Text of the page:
It should also be noted that in order that the rule may apply the action must be one which is "a claim or demand against the estate of a deceased person" and that the action is against the "executor, administrator, or representative" of such deceased person. The California statute does not use the word "representative," which our Rule has used; so under it, it might be plausible to contend that when an estate has passed to an heir, as the action is not against an executor or administrator, the prohibition is no longer applicable. It is evident to us that the insertion of the word "representative" after the words "executor or administrator," was made precisely to include specific cases, like the present, where the properties of a decedent have already passed from the hands of an executor or administrator to those of his heirs. For there is no reason why the prohibition is applicable when the estate is still under administration, but not when the administration has already ceased, or when there was no administration at all and the estate has passed to the heirs if the right questioned is that of the predecessor and not of the heirs. This view is supported by the Supreme Court of the United States in the case of Whitney v. Fox, 166 U. S. 637, 41 L. ed. 1145, which has held that the interpretation of the Rule by the Supreme Court of Utah is more in consonance with the interpretation given it by the Supreme Court of California in Myers v. Reinstein, supra. In said case, Whitney brought the action to establish the existence of a trust in his favor over certain real estate and stock, which he had entrusted to Lawrence, deceased. At the hearing of the case, Whitney sought to introduce a deposition that he had made in a previous case against Lawrence and another. The trial court ruled that the deposition was not admissible in evidence of the ground that Whitney could not testify as to any fact occurring before the death of Lawrence which is equally within the knowledge of himself and the decedent. The Supreme Court of Utah held that the claim was against the estate of the deceased Lawrence and to say that no claim or demand was asserted against his estate would be to defeat the manifest object of the statute. On appeal to the Supreme Court of the United States, the case of Myers v. Reinstein, supra, was invoked. In affirming the action of the Supreme Court of Utah, sustaining the incompetency of Whitney to testify as a witness, the Supreme Court of the United States said:jgc:chanrobles.com.ph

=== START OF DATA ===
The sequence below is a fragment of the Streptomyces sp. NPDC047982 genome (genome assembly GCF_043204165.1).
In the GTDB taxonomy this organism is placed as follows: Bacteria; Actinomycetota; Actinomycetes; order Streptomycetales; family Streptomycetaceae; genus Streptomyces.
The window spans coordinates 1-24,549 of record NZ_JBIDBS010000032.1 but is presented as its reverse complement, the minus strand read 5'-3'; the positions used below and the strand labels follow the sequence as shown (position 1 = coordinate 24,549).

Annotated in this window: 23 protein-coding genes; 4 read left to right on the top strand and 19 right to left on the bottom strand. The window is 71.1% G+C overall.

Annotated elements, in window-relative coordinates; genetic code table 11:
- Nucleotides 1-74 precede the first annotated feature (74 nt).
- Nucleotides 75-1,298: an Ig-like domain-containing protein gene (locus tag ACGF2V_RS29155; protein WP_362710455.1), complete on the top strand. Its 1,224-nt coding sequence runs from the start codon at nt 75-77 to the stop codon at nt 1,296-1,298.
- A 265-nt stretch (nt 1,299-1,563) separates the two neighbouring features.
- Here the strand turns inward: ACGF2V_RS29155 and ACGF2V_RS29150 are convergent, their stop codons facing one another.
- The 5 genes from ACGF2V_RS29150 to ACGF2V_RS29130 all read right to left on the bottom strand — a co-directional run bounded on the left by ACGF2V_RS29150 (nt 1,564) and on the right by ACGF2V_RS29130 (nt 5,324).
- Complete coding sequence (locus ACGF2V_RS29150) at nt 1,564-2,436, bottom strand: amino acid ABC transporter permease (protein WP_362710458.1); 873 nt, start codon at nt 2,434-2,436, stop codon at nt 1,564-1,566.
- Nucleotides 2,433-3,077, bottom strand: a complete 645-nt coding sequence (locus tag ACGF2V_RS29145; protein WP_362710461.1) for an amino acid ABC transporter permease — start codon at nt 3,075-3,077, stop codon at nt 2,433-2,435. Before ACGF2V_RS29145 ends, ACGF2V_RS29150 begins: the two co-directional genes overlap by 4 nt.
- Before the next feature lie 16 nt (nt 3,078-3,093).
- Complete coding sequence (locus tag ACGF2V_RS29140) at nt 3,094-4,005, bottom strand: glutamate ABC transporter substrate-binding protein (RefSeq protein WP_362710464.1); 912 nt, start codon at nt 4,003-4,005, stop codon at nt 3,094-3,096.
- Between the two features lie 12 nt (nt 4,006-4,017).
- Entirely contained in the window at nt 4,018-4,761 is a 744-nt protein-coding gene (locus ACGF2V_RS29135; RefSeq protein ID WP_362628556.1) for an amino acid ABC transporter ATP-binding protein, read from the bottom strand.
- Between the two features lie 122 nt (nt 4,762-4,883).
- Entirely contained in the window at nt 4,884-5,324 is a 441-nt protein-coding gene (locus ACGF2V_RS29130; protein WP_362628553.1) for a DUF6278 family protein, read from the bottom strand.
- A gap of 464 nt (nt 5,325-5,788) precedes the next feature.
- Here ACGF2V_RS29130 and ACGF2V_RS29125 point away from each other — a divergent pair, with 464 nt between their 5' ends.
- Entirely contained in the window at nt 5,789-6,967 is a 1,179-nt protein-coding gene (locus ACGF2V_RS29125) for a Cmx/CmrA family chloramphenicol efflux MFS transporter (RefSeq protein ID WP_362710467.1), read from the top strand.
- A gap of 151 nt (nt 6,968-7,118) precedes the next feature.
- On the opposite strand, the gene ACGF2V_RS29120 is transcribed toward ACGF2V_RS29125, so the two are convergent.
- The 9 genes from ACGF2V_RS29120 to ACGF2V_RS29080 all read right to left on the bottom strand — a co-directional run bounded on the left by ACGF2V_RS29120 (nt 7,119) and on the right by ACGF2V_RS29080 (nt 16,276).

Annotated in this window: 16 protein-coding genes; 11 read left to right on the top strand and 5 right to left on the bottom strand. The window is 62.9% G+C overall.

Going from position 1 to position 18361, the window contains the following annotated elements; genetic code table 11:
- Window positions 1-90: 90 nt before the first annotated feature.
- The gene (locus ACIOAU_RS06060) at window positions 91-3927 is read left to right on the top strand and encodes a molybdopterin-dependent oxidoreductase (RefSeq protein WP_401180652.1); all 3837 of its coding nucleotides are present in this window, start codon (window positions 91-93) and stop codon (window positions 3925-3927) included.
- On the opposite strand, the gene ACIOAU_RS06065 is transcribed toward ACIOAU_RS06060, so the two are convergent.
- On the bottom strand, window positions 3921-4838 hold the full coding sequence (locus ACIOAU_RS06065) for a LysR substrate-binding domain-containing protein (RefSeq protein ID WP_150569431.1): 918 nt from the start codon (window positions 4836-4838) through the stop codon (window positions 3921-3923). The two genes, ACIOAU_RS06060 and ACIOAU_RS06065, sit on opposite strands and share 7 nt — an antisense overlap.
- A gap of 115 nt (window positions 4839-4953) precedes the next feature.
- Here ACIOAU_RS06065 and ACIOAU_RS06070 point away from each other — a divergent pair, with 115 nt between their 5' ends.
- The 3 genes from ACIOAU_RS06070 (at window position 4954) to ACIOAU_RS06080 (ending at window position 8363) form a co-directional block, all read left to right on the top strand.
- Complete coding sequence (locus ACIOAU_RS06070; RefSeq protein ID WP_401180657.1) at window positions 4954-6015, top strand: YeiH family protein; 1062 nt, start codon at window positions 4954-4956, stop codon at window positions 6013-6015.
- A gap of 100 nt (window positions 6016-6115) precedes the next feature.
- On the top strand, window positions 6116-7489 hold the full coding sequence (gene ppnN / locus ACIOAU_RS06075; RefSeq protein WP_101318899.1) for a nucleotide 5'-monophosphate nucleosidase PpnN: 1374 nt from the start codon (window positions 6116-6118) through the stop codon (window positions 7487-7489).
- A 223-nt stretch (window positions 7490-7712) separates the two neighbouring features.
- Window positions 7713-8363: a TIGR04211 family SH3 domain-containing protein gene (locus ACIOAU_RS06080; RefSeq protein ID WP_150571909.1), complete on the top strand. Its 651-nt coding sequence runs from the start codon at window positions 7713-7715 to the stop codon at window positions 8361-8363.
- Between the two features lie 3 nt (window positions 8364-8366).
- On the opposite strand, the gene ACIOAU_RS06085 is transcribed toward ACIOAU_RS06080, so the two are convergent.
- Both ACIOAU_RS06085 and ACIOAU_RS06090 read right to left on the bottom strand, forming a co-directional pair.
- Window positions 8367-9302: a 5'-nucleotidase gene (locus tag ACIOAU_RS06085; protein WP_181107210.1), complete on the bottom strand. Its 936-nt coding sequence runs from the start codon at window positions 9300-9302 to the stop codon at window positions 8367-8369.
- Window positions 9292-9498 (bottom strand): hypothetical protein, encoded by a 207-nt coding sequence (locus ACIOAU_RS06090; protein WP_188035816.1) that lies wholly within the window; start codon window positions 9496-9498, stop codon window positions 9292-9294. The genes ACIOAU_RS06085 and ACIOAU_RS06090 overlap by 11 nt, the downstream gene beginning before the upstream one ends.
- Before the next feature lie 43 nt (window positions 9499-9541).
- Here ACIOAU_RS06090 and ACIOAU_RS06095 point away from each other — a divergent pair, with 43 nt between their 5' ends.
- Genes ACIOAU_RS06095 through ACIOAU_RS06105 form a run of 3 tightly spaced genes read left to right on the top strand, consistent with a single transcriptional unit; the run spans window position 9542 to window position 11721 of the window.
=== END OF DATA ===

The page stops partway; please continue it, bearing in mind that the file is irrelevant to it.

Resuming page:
"We concur in the interpretation placed upon the Utah statute by the supreme court of Utah, as one required by the obvious meaning of its provisions, and we do not feel obliged, by the above rule, to reject that interpretation because apparently the highest court of the state from which the statute has taken has, in single decision taken a different view. We therefore hold that to the extent indicated by the court below Whitney was an incompetent witness as to any fact occurring before the death of Lawrence and equally within the knowledge of both."cralaw virtua1aw library